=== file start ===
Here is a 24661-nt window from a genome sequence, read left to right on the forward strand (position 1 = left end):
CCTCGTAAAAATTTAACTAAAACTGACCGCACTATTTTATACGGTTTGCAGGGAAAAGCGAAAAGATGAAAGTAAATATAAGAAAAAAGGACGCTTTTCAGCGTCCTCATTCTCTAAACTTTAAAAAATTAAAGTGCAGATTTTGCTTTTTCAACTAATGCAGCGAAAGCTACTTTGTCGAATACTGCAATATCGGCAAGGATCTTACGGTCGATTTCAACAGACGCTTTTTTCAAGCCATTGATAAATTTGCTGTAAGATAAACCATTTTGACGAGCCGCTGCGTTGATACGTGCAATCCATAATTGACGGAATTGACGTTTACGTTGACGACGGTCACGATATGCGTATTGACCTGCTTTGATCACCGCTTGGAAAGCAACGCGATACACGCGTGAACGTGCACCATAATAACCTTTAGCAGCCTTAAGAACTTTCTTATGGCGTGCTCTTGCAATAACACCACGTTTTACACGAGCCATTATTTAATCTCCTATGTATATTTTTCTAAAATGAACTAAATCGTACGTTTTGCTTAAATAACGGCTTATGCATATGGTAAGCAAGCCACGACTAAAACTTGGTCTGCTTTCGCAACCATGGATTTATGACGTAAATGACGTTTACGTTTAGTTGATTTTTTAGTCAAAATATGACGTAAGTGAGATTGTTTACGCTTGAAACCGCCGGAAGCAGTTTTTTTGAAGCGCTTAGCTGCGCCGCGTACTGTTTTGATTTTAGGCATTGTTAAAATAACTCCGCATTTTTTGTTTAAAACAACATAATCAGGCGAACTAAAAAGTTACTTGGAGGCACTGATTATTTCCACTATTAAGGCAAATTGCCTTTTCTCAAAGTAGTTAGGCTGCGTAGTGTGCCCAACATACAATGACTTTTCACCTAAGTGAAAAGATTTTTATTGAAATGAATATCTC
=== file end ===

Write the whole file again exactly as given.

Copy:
Here is a 24661-nt window from a genome sequence, read left to right on the forward strand (position 1 = left end):
CCTCGTAAAAATTTAACTAAAACTGACCGCACTATTTTATACGGTTTGCAGGGAAAAGCGAAAAGATGAAAGTAAATATAAGAAAAAAGGACGCTTTTCAGCGTCCTCATTCTCTAAACTTTAAAAAATTAAAGTGCAGATTTTGCTTTTTCAACTAATGCAGCGAAAGCTACTTTGTCGAATACTGCAATATCGGCAAGGATCTTACGGTCGATTTCAACAGACGCTTTTTTCAAGCCATTGATAAATTTGCTGTAAGATAAACCATTTTGACGAGCCGCTGCGTTGATACGTGCAATCCATAATTGACGGAATTGACGTTTACGTTGACGACGGTCACGATATGCGTATTGACCTGCTTTGATCACCGCTTGGAAAGCAACGCGATACACGCGTGAACGTGCACCATAATAACCTTTAGCAGCCTTAAGAACTTTCTTATGGCGTGCTCTTGCAATAACACCACGTTTTACACGAGCCATTATTTAATCTCCTATGTATATTTTTCTAAAATGAACTAAATCGTACGTTTTGCTTAAATAACGGCTTATGCATATGGTAAGCAAGCCACGACTAAAACTTGGTCTGCTTTCGCAACCATGGATTTATGACGTAAATGACGTTTACGTTTAGTTGATTTTTTAGTCAAAATATGACGTAAGTGAGATTGTTTACGCTTGAAACCGCCGGAAGCAGTTTTTTTGAAGCGCTTAGCTGCGCCGCGTACTGTTTTGATTTTAGGCATTGTTAAAATAACTCCGCATTTTTTGTTTAAAACAACATAATCAGGCGAACTAAAAAGTTACTTGGAGGCACTGATTATTTCCACTATTAAGGCAAATTGCCTTTTCTCAAAGTAGTTAGGCTGCGTAGTGTGCCCAACATACAATGACTTTTCACCTAAGTGAAAAGATTTTTATTGAAATGAATATCTC